Public Theater lines up 'A Season of Legends'


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To honor the past and show the depth and breadth of the present, Pittsburgh Public Theater has gathered "A Season of Legends" for 2014-15 including two comedies -- one a world premiere, the other straight from off-Broadway -- about legendary celebrities. The remaining titles and playwrights in the six-play season need no introduction.

"I listen to our audience, and this season is a result of all those conversations about 'I want to see ...,' " producing artistic director Ted Pappas said, listing patrons' hopes and desires for programming. "So we have August Wilson's final work, the most acclaimed musical of all time ['My Fair Lady'] and Shakespeare, and then 'Buyer & Cellar,' about a legend. Also, it's very exciting to be doing a new play again. It builds muscle for the company, it gives the audience a one-of-a-kind experience, and it's challenging as a director and therefore very exciting."

Pittsburgh Public Theater's 2014-15 season

• Oct. 2-Nov. 2: “The Glass Menagerie” by Tennessee Williams, directed by Pamela Berlin.

• Nov. 13-Dec. 14: “L’Hotel” by Ed Dixon, directed by Ted Pappas (a world premiere).

• Jan. 22-Feb. 22, 2015: “My Fair Lady” book and lyrics by Alan Jay Lerner and music by Frederick Loewe, directed by Pappas.

• March 5-April 5, 2015: “How I Learned What I Learned” by August Wilson, directed by Todd Kreidler.

• April 16-May 17, 2015: “Othello” by William Shakespeare; directed by Pappas.

• May 28-June 28, 2015: “Buyer & Cellar” by Jonathan Tolins, director TBA.

All shows at the Public’s O’Reilly Theater, Downtown. Six-play packages ($141 to $331) are available at 412-316-1600 or ppt.org/subscribe; more at ppt.org.

Broadway rediscovered "The Glass Menagerie" in 2013, and the Public returns to its roots with its own production of the Tennessee Williams' classic as the season opener, 40 years after the play launched the company. The Shakespeare work is "Othello," the first time for the company and Mr. Pappas producing and directing the great tragedy of deceit, jealousy and deadly consequences.

The big musical continues the director's lifelong love of the works of George Bernard Shaw, which includes mounting "Candida" this season. For Lerner and Loewe's "My Fair Lady," a musical ripe with lavish design possibilities, he'll return to the source material, Shaw's "Pygmalion," and build from there.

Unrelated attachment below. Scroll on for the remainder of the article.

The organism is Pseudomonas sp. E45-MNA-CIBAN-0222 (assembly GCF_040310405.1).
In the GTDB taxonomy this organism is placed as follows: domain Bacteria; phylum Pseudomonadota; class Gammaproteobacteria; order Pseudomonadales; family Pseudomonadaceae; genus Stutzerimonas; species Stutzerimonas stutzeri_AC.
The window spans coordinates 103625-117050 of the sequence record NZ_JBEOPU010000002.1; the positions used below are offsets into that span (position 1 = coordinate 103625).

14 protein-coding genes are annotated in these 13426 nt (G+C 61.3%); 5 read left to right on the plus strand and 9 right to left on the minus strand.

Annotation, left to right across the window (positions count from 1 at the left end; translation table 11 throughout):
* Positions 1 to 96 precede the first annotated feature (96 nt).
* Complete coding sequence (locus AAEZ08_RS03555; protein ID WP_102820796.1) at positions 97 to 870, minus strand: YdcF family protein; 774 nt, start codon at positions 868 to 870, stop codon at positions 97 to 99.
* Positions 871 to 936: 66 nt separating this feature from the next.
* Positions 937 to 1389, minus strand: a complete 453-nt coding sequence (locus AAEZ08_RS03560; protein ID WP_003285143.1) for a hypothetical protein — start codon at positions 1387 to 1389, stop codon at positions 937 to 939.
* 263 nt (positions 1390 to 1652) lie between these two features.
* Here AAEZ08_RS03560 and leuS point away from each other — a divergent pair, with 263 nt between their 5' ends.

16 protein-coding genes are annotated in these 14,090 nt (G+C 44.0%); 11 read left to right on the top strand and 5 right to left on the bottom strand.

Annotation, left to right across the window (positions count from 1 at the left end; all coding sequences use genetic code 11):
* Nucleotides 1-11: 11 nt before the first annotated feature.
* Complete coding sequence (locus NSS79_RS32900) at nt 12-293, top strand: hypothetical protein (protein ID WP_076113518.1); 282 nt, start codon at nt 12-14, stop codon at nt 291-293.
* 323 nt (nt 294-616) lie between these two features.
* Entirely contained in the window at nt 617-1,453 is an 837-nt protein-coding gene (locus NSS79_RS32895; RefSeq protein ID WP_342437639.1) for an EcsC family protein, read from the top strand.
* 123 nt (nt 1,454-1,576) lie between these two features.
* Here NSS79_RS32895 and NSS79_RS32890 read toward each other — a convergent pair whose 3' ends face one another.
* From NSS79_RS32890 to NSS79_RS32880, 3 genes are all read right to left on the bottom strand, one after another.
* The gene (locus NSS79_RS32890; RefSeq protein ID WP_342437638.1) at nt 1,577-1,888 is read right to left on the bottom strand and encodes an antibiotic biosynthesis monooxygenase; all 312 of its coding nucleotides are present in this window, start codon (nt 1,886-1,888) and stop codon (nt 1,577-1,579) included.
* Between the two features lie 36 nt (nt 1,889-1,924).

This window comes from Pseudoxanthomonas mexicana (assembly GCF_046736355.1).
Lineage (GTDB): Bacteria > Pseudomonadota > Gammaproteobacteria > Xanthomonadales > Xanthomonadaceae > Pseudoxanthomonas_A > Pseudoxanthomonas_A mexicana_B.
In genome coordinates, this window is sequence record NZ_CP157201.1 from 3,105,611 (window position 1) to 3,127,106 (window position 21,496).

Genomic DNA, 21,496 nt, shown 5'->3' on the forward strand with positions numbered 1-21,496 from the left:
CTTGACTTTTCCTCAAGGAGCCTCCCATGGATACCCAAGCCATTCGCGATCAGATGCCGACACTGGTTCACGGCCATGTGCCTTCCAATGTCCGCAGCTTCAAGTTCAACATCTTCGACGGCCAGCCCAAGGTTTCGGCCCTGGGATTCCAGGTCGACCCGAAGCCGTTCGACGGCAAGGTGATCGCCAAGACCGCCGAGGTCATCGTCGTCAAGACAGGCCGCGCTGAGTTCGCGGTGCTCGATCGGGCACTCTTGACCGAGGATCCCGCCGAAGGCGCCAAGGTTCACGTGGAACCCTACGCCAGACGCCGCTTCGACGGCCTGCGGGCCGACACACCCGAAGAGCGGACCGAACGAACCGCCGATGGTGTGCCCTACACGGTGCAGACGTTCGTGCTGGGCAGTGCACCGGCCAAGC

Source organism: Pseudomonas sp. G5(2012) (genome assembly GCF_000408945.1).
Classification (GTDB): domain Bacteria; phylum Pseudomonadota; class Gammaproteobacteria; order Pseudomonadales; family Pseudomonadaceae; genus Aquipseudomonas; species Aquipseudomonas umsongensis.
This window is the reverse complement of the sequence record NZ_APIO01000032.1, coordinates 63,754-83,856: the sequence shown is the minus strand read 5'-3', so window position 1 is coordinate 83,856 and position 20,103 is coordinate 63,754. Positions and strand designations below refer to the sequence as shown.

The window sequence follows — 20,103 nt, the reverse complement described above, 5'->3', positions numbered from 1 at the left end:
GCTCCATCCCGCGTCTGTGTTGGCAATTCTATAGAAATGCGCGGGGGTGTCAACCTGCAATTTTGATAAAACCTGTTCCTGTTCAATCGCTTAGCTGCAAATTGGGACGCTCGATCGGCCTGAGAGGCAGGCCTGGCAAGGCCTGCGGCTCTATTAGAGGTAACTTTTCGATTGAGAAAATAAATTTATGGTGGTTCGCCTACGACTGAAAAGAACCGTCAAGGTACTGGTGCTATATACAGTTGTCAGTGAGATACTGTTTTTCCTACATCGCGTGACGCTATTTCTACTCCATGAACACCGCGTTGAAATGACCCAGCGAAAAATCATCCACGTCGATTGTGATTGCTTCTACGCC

The Public not only returns to the August Wilson canon next season, but it returns Todd Kriedler, a Wilson protege who worked with the company as an assistant to Mr. Pappas' predecessor, Eddie Gilbert.

The 11th play in Wilson's Pittsburgh Cycle, "How I Learned What I Learned," makes its Pittsburgh debut with director Kreidler, who recently helmed a production at New York's Signature Theatre. Two years before his death in 2005, Wilson wrote and performed this one-man autobiographical play about growing up in the Hill District and the transcendent power of art.

"I can tell you exactly when this journey to get 'How I Learned What I Learned' started," Mr. Pappas said, and pinpointed Dec. 12, 2004, the day he hosted the playwright's visit to see "The Chief," Tom Atkins' one-man show about Art Rooney Sr. "I told him, 'You're next,' but he was gone within the year. Bringing this show to the Public has been in the works since then."

The Public also will unveil "L'Hotel," a new comedy by actor-playwright Ed Dixon, written with Mr. Pappas in mind to direct, that imagines a heavenly meeting of late, great stars. It answers the questions: "How do Sarah Bernhardt and Jim Morrison end up at the same breakfast table? In a battle of wits, will Oscar Wilde or Victor Hugo triumph? Does the Ouija board favor Isadora Duncan or Gioachino Rossini?"

In the realm of newish, there's "Buyer & Cellar," inspired by Barbra Streisand's coffee-table book, "My Passion for Design." The fictional comedy imagines what goes on in her Malibu estate's basement, which has become an arcade of shops displaying her collectibles.

"It's a smash off-Broadway," Mr. Pappas said. "I had trouble getting a ticket -- I was up top in the last row all the way to the side." The New York Times' David Rooney deemed the play "a seriously funny and remarkably sustained slice of absurdist whimsy on which both Barbra lovers and haters will be sold."


Sharon Eberson: seberson@post-gazette.com or 412-263-1960. Twitter: SEberson_pg.

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